When it comes to Hollywood's hold on everyday fashion, movies frequently steal most of the credit -- two-hour immersions where one comes up coveting Alicia Silverstone's knee-highs in "Clueless" or Jennifer Beals' off-the-shoulder sweat shirt in "Flashdance."
Television is much stealthier.
"The whole idea of episodic television is to get you hooked," says Deborah Nadoolman Landis, founding director of UCLA's David C. Copley Center for the Study of Costume Design. "We start to think of that person not as Sarah Jessica Parker [playing the character of Carrie Bradshaw on 'Sex and the City'] anymore … she becomes that character."
With "wildly successful shows," says Landis, "people get involved...." Sometimes, this involvement extends to their closets.
Carrie Bradshaw -- with her iconic golden nameplate necklace, fancy shoes, flower brooches, and tutus -- is merely one of many TV characters with sartorial impact. In the run-up to Sunday's Emmy Awards, we asked the experts to list some of the iconic TV shows that have impacted our wardrobes.
"The Roy Rogers Show" (1951-57) and "The Roy Rogers and Dale Evans Show" (1962)
Costume Designer: Nudie Cohn, Ray Aghayan and others
Michelle Webb Fandrich, co-author of "Clothing Through American History," says early television fashion trends weren't geared toward women – but, rather, toward their pocketbooks. Parents who sat their children down to watch Roy Rogers and his wife, Dale Evans, found themselves besieged with requests for fringe-heavy cowboy and cowgirl costumes.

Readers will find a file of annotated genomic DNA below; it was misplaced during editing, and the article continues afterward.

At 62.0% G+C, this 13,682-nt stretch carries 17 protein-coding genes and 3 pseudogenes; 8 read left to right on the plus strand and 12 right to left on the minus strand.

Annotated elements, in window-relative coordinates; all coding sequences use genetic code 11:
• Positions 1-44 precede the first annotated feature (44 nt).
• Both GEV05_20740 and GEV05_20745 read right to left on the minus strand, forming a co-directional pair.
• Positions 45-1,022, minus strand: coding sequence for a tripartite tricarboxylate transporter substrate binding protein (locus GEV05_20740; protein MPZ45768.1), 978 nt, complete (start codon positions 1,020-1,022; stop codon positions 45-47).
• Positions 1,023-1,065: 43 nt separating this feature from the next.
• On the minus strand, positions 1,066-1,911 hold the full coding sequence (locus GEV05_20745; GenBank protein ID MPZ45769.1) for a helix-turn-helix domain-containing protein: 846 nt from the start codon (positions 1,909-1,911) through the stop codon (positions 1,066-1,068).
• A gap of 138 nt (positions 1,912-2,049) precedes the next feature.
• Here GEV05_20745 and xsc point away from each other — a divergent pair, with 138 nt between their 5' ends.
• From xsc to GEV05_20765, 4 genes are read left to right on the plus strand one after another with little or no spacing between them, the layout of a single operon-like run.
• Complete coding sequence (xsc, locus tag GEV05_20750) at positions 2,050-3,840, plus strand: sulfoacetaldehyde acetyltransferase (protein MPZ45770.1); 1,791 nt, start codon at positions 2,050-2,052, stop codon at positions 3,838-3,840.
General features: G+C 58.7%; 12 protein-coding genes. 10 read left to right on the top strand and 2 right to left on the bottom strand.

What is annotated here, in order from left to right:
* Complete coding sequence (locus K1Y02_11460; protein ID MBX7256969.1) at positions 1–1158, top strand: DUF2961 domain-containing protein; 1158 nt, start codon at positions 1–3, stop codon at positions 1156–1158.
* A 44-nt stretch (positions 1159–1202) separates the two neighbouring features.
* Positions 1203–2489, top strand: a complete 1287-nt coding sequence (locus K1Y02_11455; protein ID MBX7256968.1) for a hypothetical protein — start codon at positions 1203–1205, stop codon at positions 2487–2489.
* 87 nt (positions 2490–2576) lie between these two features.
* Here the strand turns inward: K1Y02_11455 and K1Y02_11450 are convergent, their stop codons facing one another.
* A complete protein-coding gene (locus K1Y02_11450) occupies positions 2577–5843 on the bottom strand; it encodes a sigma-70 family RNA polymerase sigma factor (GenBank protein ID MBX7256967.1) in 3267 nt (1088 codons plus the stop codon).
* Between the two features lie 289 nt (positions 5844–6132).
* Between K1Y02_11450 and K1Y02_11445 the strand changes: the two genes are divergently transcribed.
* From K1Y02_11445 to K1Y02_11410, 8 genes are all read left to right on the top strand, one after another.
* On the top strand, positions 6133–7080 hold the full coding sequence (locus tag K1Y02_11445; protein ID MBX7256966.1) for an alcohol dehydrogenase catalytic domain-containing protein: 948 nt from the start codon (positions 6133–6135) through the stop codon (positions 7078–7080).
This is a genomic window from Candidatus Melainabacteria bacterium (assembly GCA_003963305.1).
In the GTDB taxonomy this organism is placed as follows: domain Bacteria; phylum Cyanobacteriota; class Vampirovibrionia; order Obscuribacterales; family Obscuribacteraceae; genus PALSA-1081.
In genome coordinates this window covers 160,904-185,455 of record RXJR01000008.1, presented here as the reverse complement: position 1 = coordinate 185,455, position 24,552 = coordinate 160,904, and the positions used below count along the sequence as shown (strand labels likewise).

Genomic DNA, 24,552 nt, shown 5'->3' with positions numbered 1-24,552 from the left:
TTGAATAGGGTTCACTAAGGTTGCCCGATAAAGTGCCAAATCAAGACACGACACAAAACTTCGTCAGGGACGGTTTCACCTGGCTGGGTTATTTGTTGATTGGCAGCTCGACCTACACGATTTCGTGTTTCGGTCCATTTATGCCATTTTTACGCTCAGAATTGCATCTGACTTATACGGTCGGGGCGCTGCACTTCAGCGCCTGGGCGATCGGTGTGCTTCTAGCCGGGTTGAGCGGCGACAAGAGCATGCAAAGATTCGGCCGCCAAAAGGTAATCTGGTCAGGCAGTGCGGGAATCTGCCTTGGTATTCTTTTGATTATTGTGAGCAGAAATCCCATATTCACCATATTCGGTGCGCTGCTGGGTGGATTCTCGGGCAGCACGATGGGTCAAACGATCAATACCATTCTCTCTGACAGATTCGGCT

"I Love Lucy" (1951-61)
Costume Designers: Elois Jenssen and Edward Stevenson
"[Lucille Ball] was a celebrity, and the things she wore [on her shows] could start trends," says Kevin Jones, fashion historian and curator of the FIDM Museum Collection. "Some things I think of are the shirtwaist dress buttoned up the front and polka dots."
Women embraced this dress design, which was also being shown in fashion magazines at the time, and it became a uniform of sorts, associated with the mid-century housewife.
"The Dick Van Dyke Show" (1961-66)
Costume Designer: Harald Johnson
Then-scandalous form-fitting capri pants were en vogue when Mary Tyler Moore's Laura Petrie danced hers into families' living rooms, causing a stir from advertisers and CBS brass while making the look socially acceptable for housewives
"That Girl" (1966-71)
Costume Designer: Phyllis Garr
At the time "That Girl" was on the air, increasing numbers of women were starting to go to college and enter the work force.